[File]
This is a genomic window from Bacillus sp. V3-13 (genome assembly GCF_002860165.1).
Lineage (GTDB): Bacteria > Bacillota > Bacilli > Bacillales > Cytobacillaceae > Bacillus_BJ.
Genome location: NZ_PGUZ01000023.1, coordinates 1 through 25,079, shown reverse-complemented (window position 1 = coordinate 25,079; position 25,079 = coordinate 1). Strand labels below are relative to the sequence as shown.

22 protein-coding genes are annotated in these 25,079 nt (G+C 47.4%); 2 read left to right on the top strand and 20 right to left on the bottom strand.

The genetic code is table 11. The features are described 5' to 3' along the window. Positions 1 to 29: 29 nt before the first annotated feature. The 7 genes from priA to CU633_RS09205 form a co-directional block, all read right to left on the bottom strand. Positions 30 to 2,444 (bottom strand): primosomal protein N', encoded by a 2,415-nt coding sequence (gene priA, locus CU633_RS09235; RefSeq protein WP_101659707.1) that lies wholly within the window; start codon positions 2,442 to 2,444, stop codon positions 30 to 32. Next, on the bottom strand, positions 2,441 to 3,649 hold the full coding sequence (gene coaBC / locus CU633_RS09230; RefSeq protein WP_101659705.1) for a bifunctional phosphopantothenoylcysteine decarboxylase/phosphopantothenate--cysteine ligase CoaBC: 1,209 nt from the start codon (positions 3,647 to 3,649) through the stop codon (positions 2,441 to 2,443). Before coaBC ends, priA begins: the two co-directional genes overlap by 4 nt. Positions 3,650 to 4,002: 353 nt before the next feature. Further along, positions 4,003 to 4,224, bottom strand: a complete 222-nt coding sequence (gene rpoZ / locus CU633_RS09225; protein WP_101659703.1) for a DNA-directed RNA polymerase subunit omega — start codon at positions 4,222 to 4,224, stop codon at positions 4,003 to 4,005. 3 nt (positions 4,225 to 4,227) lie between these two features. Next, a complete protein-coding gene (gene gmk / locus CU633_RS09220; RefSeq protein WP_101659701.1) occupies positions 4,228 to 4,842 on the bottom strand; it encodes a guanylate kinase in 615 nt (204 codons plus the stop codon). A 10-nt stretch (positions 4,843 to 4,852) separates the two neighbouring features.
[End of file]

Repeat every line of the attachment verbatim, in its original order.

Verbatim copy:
This is a genomic window from Bacillus sp. V3-13 (genome assembly GCF_002860165.1).
Lineage (GTDB): Bacteria > Bacillota > Bacilli > Bacillales > Cytobacillaceae > Bacillus_BJ.
Genome location: NZ_PGUZ01000023.1, coordinates 1 through 25,079, shown reverse-complemented (window position 1 = coordinate 25,079; position 25,079 = coordinate 1). Strand labels below are relative to the sequence as shown.

22 protein-coding genes are annotated in these 25,079 nt (G+C 47.4%); 2 read left to right on the top strand and 20 right to left on the bottom strand.

The genetic code is table 11. The features are described 5' to 3' along the window. Positions 1 to 29: 29 nt before the first annotated feature. The 7 genes from priA to CU633_RS09205 form a co-directional block, all read right to left on the bottom strand. Positions 30 to 2,444 (bottom strand): primosomal protein N', encoded by a 2,415-nt coding sequence (gene priA, locus CU633_RS09235; RefSeq protein WP_101659707.1) that lies wholly within the window; start codon positions 2,442 to 2,444, stop codon positions 30 to 32. Next, on the bottom strand, positions 2,441 to 3,649 hold the full coding sequence (gene coaBC / locus CU633_RS09230; RefSeq protein WP_101659705.1) for a bifunctional phosphopantothenoylcysteine decarboxylase/phosphopantothenate--cysteine ligase CoaBC: 1,209 nt from the start codon (positions 3,647 to 3,649) through the stop codon (positions 2,441 to 2,443). Before coaBC ends, priA begins: the two co-directional genes overlap by 4 nt. Positions 3,650 to 4,002: 353 nt before the next feature. Further along, positions 4,003 to 4,224, bottom strand: a complete 222-nt coding sequence (gene rpoZ / locus CU633_RS09225; protein WP_101659703.1) for a DNA-directed RNA polymerase subunit omega — start codon at positions 4,222 to 4,224, stop codon at positions 4,003 to 4,005. 3 nt (positions 4,225 to 4,227) lie between these two features. Next, a complete protein-coding gene (gene gmk / locus CU633_RS09220; RefSeq protein WP_101659701.1) occupies positions 4,228 to 4,842 on the bottom strand; it encodes a guanylate kinase in 615 nt (204 codons plus the stop codon). A 10-nt stretch (positions 4,843 to 4,852) separates the two neighbouring features.